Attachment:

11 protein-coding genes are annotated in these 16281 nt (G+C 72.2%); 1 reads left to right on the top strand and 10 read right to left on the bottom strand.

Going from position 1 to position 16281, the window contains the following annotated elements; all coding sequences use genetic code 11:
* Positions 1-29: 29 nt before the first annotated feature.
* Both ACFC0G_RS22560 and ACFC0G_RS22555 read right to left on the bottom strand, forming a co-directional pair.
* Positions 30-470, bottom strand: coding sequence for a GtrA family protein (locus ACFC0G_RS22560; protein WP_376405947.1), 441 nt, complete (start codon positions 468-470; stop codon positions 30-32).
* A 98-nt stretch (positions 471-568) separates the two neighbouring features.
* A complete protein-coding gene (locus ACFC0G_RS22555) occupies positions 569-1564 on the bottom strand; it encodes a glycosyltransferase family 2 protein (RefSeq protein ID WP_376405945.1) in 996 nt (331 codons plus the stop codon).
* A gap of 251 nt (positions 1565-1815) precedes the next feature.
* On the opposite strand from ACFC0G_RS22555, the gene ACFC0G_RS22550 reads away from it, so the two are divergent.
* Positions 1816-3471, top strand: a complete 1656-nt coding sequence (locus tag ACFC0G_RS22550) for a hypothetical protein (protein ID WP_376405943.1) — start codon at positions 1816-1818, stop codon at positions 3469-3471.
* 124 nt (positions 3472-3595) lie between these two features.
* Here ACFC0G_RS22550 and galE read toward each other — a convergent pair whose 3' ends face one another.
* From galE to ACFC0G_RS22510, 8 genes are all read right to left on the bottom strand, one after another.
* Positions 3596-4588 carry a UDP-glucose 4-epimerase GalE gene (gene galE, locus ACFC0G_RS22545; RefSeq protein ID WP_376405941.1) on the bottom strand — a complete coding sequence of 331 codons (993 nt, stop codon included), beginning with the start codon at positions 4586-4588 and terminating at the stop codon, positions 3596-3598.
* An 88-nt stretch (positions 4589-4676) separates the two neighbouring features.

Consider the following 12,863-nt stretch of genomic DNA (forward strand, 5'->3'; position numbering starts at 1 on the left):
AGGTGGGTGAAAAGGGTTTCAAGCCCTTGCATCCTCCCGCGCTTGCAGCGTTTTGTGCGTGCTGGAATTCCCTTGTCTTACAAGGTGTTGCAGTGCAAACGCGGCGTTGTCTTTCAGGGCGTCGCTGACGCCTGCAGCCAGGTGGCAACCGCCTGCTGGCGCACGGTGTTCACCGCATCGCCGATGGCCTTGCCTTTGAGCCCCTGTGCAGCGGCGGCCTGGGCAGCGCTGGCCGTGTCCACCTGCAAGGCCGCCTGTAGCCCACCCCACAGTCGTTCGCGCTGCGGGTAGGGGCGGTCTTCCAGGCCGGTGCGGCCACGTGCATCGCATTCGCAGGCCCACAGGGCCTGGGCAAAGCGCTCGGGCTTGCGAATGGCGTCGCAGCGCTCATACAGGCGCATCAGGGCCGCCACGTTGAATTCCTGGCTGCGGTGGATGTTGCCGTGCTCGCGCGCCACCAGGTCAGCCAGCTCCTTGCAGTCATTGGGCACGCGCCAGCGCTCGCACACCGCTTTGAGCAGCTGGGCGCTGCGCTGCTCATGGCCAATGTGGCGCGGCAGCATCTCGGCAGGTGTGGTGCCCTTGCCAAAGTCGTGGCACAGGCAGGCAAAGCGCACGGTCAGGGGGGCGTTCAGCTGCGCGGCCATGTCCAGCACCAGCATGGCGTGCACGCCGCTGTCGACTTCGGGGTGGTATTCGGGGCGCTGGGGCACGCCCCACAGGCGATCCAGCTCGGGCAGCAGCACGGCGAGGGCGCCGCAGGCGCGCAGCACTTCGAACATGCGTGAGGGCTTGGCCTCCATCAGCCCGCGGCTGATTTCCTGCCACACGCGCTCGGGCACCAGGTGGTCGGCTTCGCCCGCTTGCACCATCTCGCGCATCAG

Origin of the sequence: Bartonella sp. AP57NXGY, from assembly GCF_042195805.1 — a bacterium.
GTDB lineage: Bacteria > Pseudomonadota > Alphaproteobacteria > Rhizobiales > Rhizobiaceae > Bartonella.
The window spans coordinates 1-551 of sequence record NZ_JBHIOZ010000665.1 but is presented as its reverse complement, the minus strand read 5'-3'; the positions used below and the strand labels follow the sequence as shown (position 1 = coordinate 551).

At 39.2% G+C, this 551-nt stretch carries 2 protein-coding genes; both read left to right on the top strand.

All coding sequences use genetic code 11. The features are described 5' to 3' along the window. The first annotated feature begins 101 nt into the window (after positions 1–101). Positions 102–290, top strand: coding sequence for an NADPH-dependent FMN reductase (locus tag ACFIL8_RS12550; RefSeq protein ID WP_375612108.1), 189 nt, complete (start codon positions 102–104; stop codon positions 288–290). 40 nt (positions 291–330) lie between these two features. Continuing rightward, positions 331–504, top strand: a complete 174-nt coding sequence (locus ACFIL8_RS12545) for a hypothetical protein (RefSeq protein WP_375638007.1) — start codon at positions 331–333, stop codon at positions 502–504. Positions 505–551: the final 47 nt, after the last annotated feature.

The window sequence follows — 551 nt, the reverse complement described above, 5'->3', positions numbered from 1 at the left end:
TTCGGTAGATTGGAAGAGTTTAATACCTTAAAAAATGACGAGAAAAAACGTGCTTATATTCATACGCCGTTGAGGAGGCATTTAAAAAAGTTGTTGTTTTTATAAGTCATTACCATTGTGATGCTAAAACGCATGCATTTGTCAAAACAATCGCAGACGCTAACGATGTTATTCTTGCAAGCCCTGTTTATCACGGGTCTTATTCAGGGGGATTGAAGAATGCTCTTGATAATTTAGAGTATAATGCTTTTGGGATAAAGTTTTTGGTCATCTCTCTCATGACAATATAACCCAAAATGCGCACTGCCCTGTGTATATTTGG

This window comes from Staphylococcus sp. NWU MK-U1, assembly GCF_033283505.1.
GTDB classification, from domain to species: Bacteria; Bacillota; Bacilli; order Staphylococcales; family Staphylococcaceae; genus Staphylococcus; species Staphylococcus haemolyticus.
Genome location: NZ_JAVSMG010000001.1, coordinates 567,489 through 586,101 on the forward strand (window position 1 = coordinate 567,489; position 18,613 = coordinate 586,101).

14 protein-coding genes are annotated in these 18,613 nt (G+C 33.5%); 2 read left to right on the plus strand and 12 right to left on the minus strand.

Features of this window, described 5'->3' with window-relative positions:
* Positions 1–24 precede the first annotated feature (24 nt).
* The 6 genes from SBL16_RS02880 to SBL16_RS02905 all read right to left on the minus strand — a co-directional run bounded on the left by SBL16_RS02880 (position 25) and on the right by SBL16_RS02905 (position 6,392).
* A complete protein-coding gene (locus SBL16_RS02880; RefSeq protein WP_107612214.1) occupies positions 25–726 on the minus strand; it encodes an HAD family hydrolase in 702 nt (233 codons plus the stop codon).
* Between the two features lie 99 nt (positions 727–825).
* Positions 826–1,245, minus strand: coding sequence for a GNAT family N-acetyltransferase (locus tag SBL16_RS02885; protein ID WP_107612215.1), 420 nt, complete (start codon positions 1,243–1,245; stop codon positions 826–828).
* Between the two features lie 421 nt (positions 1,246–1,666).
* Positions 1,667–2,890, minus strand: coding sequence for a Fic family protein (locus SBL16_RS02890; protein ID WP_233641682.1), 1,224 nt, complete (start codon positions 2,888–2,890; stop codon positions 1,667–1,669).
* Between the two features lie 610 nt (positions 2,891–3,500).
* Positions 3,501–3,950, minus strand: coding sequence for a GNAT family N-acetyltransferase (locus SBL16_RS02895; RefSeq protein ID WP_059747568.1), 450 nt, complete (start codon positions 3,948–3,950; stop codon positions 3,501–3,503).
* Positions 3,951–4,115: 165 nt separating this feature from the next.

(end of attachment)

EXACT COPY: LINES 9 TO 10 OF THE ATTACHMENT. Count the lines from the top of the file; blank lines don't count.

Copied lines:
* On the opposite strand from ACFC0G_RS22555, the gene ACFC0G_RS22550 reads away from it, so the two are divergent.
* Positions 1816-3471, top strand: a complete 1656-nt coding sequence (locus tag ACFC0G_RS22550) for a hypothetical protein (protein ID WP_376405943.1) — start codon at positions 1816-1818, stop codon at positions 3469-3471.